World Video | Defence | Foreign Affairs | Natural Events | Trade | NZ in World News | NZ National News Video | NZ Regional News | Search

 

New School Year Has Begun in Georgia

New School Year Has Begun in Georgia but not all Children Back in Class – UN

Not all children in Georgia have been able to return to class even though the new school year began earlier this week, according to the United Nations Children’s Fund (UNICEF), which is working to ensure access to education in the aftermath of last month’s conflict.

The Caucasus country is still recovering from the fighting involving Georgian, South Ossetian and Russian forces that began on 8 August and uprooted some 192,000 people.

Earlier this month, UNICEF, in partnership with the Government and other partners, launched a back-to-school campaign, ahead of the start of the new school year on 15 September.

But the agency’s Robert Cohen told a news conference in Geneva today that only 143 out of the 220 schools in Tbilisi started classes, adding that many of the schools in the capital had not opened for classes because displaced persons were still living in them, or because repairs were being made.

The students from those schools were being integrated into other schools, usually through a second shift system, he said. Most of the internally displaced persons (IDPs) who were not being sheltered in schools had been moved into kindergartens, and now all kindergartens in Tbilisi were occupied.

The authorities said that all internally displaced schoolchildren – around 10,000 – would be in school by 1 October.

Meanwhile, UNICEF has distributed to the authorities in Gori some 265 school-in-a-box kits and 235 recreation kits for 26,000 conflict-affected children in and around that Georgian town.

Mr. Cohen added that a UNICEF team visiting villages in the buffer zone north of Gori yesterday had reported that schooling had not begun because the situation was not yet safe.

The agency was working to get children back to school through the collection and distribution of textbooks, provision of school-in-a-box and recreation kits, improving hygiene in the schools and providing psychosocial support through teacher training. Also, mine-risk education had begun in communities in the Gori-Tskhinvali corridor.

In a related development, the UN inter-agency humanitarian assessment mission that is visiting areas affected by the recent conflict has wrapped up two days of discussions in South Ossetia and has left for North Ossetia (Russia).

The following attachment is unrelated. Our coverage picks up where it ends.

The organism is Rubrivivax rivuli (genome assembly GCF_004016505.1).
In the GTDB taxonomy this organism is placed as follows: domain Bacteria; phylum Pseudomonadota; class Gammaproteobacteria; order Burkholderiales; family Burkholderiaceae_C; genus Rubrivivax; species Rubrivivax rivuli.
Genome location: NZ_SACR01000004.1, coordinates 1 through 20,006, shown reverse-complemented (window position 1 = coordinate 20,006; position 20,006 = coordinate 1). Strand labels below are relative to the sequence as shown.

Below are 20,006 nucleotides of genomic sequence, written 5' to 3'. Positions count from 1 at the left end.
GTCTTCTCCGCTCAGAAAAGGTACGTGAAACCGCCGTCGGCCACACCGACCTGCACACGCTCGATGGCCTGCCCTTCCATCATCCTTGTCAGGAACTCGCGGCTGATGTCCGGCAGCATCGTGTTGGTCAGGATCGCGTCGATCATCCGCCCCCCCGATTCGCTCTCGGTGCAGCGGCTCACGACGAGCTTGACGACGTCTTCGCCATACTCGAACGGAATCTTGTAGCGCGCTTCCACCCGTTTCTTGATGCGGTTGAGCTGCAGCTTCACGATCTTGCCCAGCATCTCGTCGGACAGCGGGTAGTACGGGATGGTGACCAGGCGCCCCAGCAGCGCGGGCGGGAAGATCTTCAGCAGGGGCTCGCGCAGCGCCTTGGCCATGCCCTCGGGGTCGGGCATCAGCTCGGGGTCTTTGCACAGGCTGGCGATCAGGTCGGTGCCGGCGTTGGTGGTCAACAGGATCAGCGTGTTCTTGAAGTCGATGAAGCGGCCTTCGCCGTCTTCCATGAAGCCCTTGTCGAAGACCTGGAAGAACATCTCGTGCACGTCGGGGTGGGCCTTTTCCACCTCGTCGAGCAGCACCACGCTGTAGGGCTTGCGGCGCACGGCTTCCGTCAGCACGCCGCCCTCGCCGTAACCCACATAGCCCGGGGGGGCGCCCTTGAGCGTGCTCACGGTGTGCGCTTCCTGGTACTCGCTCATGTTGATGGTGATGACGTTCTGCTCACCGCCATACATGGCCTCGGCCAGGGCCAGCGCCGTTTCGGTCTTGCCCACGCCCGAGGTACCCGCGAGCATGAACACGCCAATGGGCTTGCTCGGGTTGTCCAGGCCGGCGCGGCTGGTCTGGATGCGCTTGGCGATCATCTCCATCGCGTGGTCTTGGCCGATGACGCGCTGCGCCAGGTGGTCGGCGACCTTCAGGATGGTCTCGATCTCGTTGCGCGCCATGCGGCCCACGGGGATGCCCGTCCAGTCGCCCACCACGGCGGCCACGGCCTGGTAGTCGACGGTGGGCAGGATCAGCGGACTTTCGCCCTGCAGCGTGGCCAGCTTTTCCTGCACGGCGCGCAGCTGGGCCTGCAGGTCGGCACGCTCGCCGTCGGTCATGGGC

ENDS

© Scoop Media

 
 
 
 
 
World Headlines

 

Werewolf: Gordon Campbell On North Korea, Neo-Nazism, And Milo

With a bit of luck the planet won’t be devastated by nuclear war in the next few days. US President Donald Trump will have begun to fixate on some other way to gratify his self-esteem – maybe by invading Venezuela or starting a war with Iran. More>>

Victory Declared: New Stabilisation Funding From NZ As Mosul Is Retaken

New Zealand has congratulated the Iraqi government on the successful liberation of Mosul from ISIS after a long and hard-fought campaign. More>>

Gordon Campbell: On The Current US Moves Against North Korea

If Martians visited early last week, they’d probably be scratching their heads as to why North Korea was being treated as a potential trigger for global conflict... More>>

ALSO:

Gordon Campbell: On The Lessons From Corbyn’s Campaign

Leaving partisan politics aside – and ignoring Jeremy Corbyn’s sensational election campaign for a moment – it has to be said that Britain is now really up shit creek... More>>

ALSO:

Another US Court: Fourth Circuit Rules Muslim Ban Discriminatory

ACLU: Step by step, point by point, the court laid out what has been clear from the start: The president promised to ban Muslims from the United States, and his executive orders are an attempt to do just that. More>>

ALSO: